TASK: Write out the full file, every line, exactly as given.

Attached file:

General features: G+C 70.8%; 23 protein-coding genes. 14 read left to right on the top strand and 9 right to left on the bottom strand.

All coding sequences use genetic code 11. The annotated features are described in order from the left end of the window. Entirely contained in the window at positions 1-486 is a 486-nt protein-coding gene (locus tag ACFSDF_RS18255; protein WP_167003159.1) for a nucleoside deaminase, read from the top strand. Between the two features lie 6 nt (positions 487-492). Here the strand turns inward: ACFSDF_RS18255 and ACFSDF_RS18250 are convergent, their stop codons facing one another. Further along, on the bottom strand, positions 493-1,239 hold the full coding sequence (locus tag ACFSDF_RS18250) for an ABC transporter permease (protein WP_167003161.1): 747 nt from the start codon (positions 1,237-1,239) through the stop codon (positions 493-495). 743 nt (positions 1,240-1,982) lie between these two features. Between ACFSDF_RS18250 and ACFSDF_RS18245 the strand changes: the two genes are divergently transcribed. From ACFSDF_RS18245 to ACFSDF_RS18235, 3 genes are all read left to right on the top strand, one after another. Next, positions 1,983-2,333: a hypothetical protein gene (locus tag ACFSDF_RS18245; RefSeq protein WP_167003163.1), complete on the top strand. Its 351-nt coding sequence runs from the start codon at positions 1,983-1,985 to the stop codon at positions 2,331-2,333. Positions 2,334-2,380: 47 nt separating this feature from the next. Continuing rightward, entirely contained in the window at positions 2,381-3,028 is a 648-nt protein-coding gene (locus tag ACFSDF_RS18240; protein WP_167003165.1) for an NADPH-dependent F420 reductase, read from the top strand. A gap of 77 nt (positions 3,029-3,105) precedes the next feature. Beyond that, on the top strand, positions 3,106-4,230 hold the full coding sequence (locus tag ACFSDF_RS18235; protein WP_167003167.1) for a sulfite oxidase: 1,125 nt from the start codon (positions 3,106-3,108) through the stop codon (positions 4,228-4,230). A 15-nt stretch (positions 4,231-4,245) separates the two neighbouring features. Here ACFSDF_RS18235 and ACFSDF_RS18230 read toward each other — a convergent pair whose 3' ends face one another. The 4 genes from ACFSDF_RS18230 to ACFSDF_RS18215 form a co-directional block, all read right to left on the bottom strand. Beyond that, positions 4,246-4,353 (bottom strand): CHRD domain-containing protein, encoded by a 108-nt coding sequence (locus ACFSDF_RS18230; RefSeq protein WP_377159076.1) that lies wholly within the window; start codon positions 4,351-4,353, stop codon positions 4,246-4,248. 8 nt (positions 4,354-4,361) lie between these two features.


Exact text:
General features: G+C 70.8%; 23 protein-coding genes. 14 read left to right on the top strand and 9 right to left on the bottom strand.

All coding sequences use genetic code 11. The annotated features are described in order from the left end of the window. Entirely contained in the window at positions 1-486 is a 486-nt protein-coding gene (locus tag ACFSDF_RS18255; protein WP_167003159.1) for a nucleoside deaminase, read from the top strand. Between the two features lie 6 nt (positions 487-492). Here the strand turns inward: ACFSDF_RS18255 and ACFSDF_RS18250 are convergent, their stop codons facing one another. Further along, on the bottom strand, positions 493-1,239 hold the full coding sequence (locus tag ACFSDF_RS18250) for an ABC transporter permease (protein WP_167003161.1): 747 nt from the start codon (positions 1,237-1,239) through the stop codon (positions 493-495). 743 nt (positions 1,240-1,982) lie between these two features. Between ACFSDF_RS18250 and ACFSDF_RS18245 the strand changes: the two genes are divergently transcribed. From ACFSDF_RS18245 to ACFSDF_RS18235, 3 genes are all read left to right on the top strand, one after another. Next, positions 1,983-2,333: a hypothetical protein gene (locus tag ACFSDF_RS18245; RefSeq protein WP_167003163.1), complete on the top strand. Its 351-nt coding sequence runs from the start codon at positions 1,983-1,985 to the stop codon at positions 2,331-2,333. Positions 2,334-2,380: 47 nt separating this feature from the next. Continuing rightward, entirely contained in the window at positions 2,381-3,028 is a 648-nt protein-coding gene (locus tag ACFSDF_RS18240; protein WP_167003165.1) for an NADPH-dependent F420 reductase, read from the top strand. A gap of 77 nt (positions 3,029-3,105) precedes the next feature. Beyond that, on the top strand, positions 3,106-4,230 hold the full coding sequence (locus tag ACFSDF_RS18235; protein WP_167003167.1) for a sulfite oxidase: 1,125 nt from the start codon (positions 3,106-3,108) through the stop codon (positions 4,228-4,230). A 15-nt stretch (positions 4,231-4,245) separates the two neighbouring features. Here ACFSDF_RS18235 and ACFSDF_RS18230 read toward each other — a convergent pair whose 3' ends face one another. The 4 genes from ACFSDF_RS18230 to ACFSDF_RS18215 form a co-directional block, all read right to left on the bottom strand. Beyond that, positions 4,246-4,353 (bottom strand): CHRD domain-containing protein, encoded by a 108-nt coding sequence (locus ACFSDF_RS18230; RefSeq protein WP_377159076.1) that lies wholly within the window; start codon positions 4,351-4,353, stop codon positions 4,246-4,248. 8 nt (positions 4,354-4,361) lie between these two features.